What's the London Plan
The London Plan sets out strategic policy for the whole of London. It covers
housing, design, social infrastructure (health, education, sports), the economy, heritage and culture, green space and the natural environment, sustainable infrastructure (air quality, emissions, waste), transport and strategies and places for growth.
Legally it is part of the 32 London Boroughs’ development plans and must be taken into account in their decision-making. (The City of London too, plus the Mayor’s Development Corporations at the Olympic Park and Old Oak Common.)
Inclusion of provisions regarding Assets of Community Value
The latest 2020 revision of the master plan has included provision where London local authorities should make the ACV listing a material consideration in planning applications for public houses. This is a complete u-turn from central governments standard response that it is upto local authorities to decide on each case individually if the nomination should be used as a material consideration.
2016 vs 2020
In the 2016 version London local authorities would only encouraged to bring forward policies to retain, manage and enhance public houses.
However the 2020 version has taken this one step further with specific guidance which should be taken into consideration.
“The Mayor recognises the important role that London’s public houses can play in the social fabric of communities (see also Policy 3.1B) and recent research151 highlights the rapid rate of closures over the past decade and the factors behind these. To address these concerns, where there is sufficient evidence of need, community asset value152 and viability in pub use, boroughs are encouraged to bring forward policies to retain, manage and enhance public houses153.”
“The loss of social infrastructure can have a detrimental effect on a community. Where possible, boroughs should protect such facilities and uses, and where a development proposal leads to the loss of a facility, require a replacement that continues to meet the needs of the neighbourhood it serves. A realistic proposal for replacement social infrastructure should be able to demonstrate funding, appropriate site availability and timely delivery of adequate facilities. To further protect against the loss of social infrastructure that is valued by a local community or group, boroughs should consider approving the designation of a facility as an Asset of Community Value (ACV) if put forward by the local community”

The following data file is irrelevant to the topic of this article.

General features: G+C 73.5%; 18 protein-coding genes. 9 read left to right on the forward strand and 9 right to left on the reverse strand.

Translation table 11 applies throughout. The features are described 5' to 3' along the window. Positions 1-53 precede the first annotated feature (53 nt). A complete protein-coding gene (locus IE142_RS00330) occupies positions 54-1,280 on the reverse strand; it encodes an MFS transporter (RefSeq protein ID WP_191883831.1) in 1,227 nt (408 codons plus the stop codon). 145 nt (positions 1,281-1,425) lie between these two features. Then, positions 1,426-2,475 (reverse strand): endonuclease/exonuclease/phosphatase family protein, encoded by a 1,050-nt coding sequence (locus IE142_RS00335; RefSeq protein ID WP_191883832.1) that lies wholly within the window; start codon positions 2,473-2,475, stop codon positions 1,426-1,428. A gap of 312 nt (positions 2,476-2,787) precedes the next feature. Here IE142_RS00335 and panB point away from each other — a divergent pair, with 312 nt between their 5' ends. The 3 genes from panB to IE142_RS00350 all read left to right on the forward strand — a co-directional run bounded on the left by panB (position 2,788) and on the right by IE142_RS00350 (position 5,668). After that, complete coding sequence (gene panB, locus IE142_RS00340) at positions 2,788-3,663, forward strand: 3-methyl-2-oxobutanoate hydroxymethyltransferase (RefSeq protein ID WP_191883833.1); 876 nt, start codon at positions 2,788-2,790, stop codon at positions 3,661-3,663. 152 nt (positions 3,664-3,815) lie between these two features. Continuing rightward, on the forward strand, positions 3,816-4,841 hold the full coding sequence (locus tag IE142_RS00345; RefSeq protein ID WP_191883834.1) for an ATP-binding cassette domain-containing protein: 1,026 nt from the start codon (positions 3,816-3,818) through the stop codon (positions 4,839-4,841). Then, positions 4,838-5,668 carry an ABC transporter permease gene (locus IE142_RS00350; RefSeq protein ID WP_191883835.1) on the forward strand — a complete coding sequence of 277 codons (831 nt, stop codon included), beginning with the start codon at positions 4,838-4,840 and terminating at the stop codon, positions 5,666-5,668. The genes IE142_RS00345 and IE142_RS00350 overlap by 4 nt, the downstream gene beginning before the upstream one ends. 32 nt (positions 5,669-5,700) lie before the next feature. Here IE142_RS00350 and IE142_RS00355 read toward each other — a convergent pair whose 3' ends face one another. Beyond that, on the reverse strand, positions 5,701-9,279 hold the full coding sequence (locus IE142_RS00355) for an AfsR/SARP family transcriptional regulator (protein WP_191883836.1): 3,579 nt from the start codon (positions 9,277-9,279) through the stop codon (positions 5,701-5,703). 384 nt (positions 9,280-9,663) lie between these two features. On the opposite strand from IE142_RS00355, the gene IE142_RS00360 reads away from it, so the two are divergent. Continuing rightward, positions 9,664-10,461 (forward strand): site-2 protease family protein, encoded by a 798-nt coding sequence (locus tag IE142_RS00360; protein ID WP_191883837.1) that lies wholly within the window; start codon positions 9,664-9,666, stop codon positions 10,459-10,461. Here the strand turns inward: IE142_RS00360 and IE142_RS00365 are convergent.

“Boroughs should take a positive approach to designating pubs as an Asset of Community Value (ACV) when nominated by a community group. Listing a pub as an ACV gives voluntary groups and organisations the opportunity to bid for it if it is put up for sale. The ‘right to bid’ is not a right to buy and although owners of the asset have to consider bids from community groups, they do not have to accept them. An ACV listing does, nevertheless, give communities an increased chance to save a valued pub or other local facility. Boroughs should consider the listing of a pub as an ACV as a material consideration when assessing applications for a change of use and consider compulsory purchase orders where appropriate.”
Possible repercussions for local authorities
We have already seen the ACV legislations used vexatiously as a means to delay / block property owners rights should they wish to redevelop the site and I have no doubt that this latest directive will only encourage this process.
There is however light at the end on the tunnel for property owners, In DF v Harrogate Borough Council (#)  UKUT 288 (AAC) (15 October 2020) Judge Richard Poynter has set a legal president under certain circumstances where property owners to claim compensation from local authorities for ‘loss of asset value’ due to the ACV listing.
With the largest claim to date being over £4 million, the financial pressure on local authorities to reduce vexatious nominations where the local community has no intention of buying the asset will no doubt assist asset owners.
The London plan can be viewed in full here :